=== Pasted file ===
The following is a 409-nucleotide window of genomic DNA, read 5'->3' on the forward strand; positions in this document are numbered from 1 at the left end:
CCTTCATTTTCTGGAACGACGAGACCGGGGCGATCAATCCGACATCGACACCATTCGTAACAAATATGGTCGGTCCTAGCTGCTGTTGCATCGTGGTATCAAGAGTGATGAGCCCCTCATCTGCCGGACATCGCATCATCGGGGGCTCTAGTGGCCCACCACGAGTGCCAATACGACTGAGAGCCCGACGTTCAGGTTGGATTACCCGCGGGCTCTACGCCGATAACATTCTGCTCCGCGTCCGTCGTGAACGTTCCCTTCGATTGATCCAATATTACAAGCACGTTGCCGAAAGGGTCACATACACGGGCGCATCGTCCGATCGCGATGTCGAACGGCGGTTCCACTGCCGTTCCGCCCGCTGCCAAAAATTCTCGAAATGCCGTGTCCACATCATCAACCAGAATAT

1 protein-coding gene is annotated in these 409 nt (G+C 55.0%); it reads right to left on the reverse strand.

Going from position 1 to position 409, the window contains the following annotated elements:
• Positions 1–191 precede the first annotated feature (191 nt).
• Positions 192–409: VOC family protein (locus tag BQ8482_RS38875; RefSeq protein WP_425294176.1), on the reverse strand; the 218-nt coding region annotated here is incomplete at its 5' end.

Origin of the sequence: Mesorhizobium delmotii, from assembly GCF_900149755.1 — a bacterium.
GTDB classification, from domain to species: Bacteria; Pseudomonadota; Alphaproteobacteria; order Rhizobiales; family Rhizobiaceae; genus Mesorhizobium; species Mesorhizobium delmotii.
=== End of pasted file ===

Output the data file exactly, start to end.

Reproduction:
The following is a 409-nucleotide window of genomic DNA, read 5'->3' on the forward strand; positions in this document are numbered from 1 at the left end:
CCTTCATTTTCTGGAACGACGAGACCGGGGCGATCAATCCGACATCGACACCATTCGTAACAAATATGGTCGGTCCTAGCTGCTGTTGCATCGTGGTATCAAGAGTGATGAGCCCCTCATCTGCCGGACATCGCATCATCGGGGGCTCTAGTGGCCCACCACGAGTGCCAATACGACTGAGAGCCCGACGTTCAGGTTGGATTACCCGCGGGCTCTACGCCGATAACATTCTGCTCCGCGTCCGTCGTGAACGTTCCCTTCGATTGATCCAATATTACAAGCACGTTGCCGAAAGGGTCACATACACGGGCGCATCGTCCGATCGCGATGTCGAACGGCGGTTCCACTGCCGTTCCGCCCGCTGCCAAAAATTCTCGAAATGCCGTGTCCACATCATCAACCAGAATAT

1 protein-coding gene is annotated in these 409 nt (G+C 55.0%); it reads right to left on the reverse strand.

Going from position 1 to position 409, the window contains the following annotated elements:
• Positions 1–191 precede the first annotated feature (191 nt).
• Positions 192–409: VOC family protein (locus tag BQ8482_RS38875; RefSeq protein WP_425294176.1), on the reverse strand; the 218-nt coding region annotated here is incomplete at its 5' end.

Origin of the sequence: Mesorhizobium delmotii, from assembly GCF_900149755.1 — a bacterium.
GTDB classification, from domain to species: Bacteria; Pseudomonadota; Alphaproteobacteria; order Rhizobiales; family Rhizobiaceae; genus Mesorhizobium; species Mesorhizobium delmotii.